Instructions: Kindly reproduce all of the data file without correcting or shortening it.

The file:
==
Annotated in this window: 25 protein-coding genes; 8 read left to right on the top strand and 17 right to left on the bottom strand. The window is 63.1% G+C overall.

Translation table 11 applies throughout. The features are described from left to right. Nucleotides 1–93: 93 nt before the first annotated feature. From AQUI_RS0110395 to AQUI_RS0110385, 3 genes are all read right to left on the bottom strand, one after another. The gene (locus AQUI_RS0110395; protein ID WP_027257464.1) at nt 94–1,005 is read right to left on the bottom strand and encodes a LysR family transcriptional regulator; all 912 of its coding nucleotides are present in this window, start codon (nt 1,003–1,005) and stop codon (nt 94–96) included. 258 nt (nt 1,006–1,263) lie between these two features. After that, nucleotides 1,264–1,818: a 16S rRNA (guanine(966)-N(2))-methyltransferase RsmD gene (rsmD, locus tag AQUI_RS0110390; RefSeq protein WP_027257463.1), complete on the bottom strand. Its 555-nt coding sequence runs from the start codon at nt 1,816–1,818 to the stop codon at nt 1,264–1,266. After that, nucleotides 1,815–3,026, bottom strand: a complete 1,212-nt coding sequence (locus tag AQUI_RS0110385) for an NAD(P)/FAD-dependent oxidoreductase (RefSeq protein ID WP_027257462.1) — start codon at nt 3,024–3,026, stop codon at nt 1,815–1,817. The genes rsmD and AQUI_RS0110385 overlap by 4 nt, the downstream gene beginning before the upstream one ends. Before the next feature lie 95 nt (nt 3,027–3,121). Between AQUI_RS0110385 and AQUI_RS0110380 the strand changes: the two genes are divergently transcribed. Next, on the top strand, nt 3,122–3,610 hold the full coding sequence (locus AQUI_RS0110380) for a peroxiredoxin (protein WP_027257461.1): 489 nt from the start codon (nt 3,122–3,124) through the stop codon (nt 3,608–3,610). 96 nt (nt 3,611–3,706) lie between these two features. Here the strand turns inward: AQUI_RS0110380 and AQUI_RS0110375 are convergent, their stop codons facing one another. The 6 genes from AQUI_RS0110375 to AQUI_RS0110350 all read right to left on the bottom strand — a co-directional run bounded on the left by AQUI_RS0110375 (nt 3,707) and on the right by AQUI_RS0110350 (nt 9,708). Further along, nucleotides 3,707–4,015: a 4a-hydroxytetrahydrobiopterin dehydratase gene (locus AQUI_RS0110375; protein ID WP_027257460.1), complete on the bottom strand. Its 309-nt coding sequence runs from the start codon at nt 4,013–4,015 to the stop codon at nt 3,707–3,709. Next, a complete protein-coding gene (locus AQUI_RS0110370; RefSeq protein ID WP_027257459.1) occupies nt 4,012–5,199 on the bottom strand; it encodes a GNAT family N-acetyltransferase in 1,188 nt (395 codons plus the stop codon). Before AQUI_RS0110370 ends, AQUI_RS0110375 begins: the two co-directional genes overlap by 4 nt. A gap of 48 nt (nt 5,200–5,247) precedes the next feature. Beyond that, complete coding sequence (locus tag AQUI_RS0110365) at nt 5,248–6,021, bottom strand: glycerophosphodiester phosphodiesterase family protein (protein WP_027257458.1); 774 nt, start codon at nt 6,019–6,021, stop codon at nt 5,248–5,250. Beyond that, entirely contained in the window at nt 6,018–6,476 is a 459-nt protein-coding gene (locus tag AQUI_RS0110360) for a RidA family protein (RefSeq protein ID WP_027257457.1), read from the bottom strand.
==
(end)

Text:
Annotated in this window: 25 protein-coding genes; 8 read left to right on the top strand and 17 right to left on the bottom strand. The window is 63.1% G+C overall.

Translation table 11 applies throughout. The features are described from left to right. Nucleotides 1–93: 93 nt before the first annotated feature. From AQUI_RS0110395 to AQUI_RS0110385, 3 genes are all read right to left on the bottom strand, one after another. The gene (locus AQUI_RS0110395; protein ID WP_027257464.1) at nt 94–1,005 is read right to left on the bottom strand and encodes a LysR family transcriptional regulator; all 912 of its coding nucleotides are present in this window, start codon (nt 1,003–1,005) and stop codon (nt 94–96) included. 258 nt (nt 1,006–1,263) lie between these two features. After that, nucleotides 1,264–1,818: a 16S rRNA (guanine(966)-N(2))-methyltransferase RsmD gene (rsmD, locus tag AQUI_RS0110390; RefSeq protein WP_027257463.1), complete on the bottom strand. Its 555-nt coding sequence runs from the start codon at nt 1,816–1,818 to the stop codon at nt 1,264–1,266. After that, nucleotides 1,815–3,026, bottom strand: a complete 1,212-nt coding sequence (locus tag AQUI_RS0110385) for an NAD(P)/FAD-dependent oxidoreductase (RefSeq protein ID WP_027257462.1) — start codon at nt 3,024–3,026, stop codon at nt 1,815–1,817. The genes rsmD and AQUI_RS0110385 overlap by 4 nt, the downstream gene beginning before the upstream one ends. Before the next feature lie 95 nt (nt 3,027–3,121). Between AQUI_RS0110385 and AQUI_RS0110380 the strand changes: the two genes are divergently transcribed. Next, on the top strand, nt 3,122–3,610 hold the full coding sequence (locus AQUI_RS0110380) for a peroxiredoxin (protein WP_027257461.1): 489 nt from the start codon (nt 3,122–3,124) through the stop codon (nt 3,608–3,610). 96 nt (nt 3,611–3,706) lie between these two features. Here the strand turns inward: AQUI_RS0110380 and AQUI_RS0110375 are convergent, their stop codons facing one another. The 6 genes from AQUI_RS0110375 to AQUI_RS0110350 all read right to left on the bottom strand — a co-directional run bounded on the left by AQUI_RS0110375 (nt 3,707) and on the right by AQUI_RS0110350 (nt 9,708). Further along, nucleotides 3,707–4,015: a 4a-hydroxytetrahydrobiopterin dehydratase gene (locus AQUI_RS0110375; protein ID WP_027257460.1), complete on the bottom strand. Its 309-nt coding sequence runs from the start codon at nt 4,013–4,015 to the stop codon at nt 3,707–3,709. Next, a complete protein-coding gene (locus AQUI_RS0110370; RefSeq protein ID WP_027257459.1) occupies nt 4,012–5,199 on the bottom strand; it encodes a GNAT family N-acetyltransferase in 1,188 nt (395 codons plus the stop codon). Before AQUI_RS0110370 ends, AQUI_RS0110375 begins: the two co-directional genes overlap by 4 nt. A gap of 48 nt (nt 5,200–5,247) precedes the next feature. Beyond that, complete coding sequence (locus tag AQUI_RS0110365) at nt 5,248–6,021, bottom strand: glycerophosphodiester phosphodiesterase family protein (protein WP_027257458.1); 774 nt, start codon at nt 6,019–6,021, stop codon at nt 5,248–5,250. Beyond that, entirely contained in the window at nt 6,018–6,476 is a 459-nt protein-coding gene (locus tag AQUI_RS0110360) for a RidA family protein (RefSeq protein ID WP_027257457.1), read from the bottom strand.